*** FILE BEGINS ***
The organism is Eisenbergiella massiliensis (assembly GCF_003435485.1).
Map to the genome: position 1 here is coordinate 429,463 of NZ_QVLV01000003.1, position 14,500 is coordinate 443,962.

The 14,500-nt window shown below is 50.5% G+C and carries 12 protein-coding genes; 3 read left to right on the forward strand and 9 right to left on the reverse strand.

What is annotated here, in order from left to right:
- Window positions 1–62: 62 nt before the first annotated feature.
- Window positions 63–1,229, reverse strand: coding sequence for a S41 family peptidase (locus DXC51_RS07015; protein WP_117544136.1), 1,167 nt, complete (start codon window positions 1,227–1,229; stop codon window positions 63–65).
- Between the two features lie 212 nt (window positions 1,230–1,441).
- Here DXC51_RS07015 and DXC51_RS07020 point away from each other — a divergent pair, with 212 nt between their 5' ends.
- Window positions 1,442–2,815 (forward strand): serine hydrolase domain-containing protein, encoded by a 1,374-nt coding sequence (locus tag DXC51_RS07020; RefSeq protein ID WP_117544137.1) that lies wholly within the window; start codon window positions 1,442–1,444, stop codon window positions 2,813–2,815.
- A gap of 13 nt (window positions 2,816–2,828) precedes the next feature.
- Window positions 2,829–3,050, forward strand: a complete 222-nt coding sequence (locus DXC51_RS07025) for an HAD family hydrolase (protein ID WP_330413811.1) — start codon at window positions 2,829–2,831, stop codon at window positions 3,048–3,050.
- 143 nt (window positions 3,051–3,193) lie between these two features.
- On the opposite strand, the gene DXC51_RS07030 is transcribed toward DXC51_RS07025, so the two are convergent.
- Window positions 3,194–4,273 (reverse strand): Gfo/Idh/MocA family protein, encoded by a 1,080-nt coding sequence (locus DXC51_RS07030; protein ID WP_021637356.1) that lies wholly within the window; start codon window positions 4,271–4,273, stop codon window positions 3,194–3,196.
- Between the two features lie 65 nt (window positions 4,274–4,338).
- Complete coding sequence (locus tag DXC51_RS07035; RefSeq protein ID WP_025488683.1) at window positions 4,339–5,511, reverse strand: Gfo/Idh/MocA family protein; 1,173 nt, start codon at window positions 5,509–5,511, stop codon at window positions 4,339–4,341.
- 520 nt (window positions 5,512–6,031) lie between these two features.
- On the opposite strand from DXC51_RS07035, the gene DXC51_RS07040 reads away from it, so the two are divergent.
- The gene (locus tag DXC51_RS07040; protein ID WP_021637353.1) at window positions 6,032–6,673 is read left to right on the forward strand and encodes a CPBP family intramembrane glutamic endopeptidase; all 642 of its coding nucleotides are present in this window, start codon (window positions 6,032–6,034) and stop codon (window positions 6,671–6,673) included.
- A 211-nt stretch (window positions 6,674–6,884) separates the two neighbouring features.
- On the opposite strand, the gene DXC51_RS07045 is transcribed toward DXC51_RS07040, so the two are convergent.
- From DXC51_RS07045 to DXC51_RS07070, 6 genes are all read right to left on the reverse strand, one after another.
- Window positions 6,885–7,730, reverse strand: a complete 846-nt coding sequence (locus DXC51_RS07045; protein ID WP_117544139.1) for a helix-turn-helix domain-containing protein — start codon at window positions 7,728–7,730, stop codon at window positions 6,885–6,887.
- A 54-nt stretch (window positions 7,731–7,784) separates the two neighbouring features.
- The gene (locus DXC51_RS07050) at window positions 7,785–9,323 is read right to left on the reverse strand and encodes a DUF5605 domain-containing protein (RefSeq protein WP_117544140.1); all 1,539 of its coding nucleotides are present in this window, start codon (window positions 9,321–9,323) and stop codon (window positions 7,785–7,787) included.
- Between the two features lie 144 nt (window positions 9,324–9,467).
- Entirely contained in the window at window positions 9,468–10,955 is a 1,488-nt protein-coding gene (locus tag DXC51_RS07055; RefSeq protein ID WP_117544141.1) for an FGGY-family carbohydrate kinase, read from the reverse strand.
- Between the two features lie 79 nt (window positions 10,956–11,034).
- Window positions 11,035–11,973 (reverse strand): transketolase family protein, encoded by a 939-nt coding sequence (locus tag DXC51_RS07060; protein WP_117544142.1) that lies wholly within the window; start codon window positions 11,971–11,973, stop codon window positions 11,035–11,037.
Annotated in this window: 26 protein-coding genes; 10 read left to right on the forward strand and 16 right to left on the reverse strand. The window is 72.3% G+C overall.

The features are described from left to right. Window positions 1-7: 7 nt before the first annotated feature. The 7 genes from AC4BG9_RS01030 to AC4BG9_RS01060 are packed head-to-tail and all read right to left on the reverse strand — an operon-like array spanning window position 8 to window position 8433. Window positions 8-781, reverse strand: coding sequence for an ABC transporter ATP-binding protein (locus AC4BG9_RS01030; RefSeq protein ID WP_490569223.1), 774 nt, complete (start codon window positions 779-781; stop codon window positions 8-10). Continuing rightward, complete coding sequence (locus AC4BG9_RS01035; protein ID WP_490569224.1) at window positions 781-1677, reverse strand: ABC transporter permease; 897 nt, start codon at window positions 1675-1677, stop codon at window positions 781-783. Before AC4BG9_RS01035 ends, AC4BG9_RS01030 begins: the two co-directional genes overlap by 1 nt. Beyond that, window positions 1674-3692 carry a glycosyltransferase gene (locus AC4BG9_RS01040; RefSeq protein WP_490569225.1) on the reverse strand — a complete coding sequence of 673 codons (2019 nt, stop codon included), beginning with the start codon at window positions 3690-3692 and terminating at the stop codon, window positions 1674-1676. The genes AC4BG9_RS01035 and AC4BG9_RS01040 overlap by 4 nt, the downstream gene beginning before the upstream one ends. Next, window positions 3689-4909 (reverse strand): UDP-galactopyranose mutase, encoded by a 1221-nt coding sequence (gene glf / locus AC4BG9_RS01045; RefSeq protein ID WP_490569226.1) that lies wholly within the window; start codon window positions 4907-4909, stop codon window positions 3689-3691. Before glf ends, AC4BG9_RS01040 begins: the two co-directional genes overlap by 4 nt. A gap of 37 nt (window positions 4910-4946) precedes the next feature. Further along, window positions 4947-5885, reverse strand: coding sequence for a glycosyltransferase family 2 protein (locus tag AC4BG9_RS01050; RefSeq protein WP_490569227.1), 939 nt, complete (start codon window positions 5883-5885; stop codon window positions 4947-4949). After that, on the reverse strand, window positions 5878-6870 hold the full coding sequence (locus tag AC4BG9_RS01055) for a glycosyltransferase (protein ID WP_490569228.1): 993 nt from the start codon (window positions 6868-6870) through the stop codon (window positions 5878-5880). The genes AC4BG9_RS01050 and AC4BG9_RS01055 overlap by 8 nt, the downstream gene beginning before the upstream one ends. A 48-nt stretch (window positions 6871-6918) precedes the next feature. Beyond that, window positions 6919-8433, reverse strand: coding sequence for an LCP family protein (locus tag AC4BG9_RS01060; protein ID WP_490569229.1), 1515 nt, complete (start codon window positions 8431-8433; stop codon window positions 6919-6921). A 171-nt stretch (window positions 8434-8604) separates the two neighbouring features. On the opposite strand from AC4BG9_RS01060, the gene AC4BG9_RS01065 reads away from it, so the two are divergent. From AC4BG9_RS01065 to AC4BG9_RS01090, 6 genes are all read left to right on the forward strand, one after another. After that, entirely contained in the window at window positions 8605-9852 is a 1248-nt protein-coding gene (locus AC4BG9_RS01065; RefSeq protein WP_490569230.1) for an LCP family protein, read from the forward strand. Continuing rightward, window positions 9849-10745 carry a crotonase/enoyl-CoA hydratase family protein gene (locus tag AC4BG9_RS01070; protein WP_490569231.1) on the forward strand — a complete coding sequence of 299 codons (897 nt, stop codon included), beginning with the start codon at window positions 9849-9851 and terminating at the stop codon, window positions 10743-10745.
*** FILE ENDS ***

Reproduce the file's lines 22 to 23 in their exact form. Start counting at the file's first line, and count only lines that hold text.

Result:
- From DXC51_RS07045 to DXC51_RS07070, 6 genes are all read right to left on the reverse strand, one after another.
- Window positions 6,885–7,730, reverse strand: a complete 846-nt coding sequence (locus DXC51_RS07045; protein ID WP_117544139.1) for a helix-turn-helix domain-containing protein — start codon at window positions 7,728–7,730, stop codon at window positions 6,885–6,887.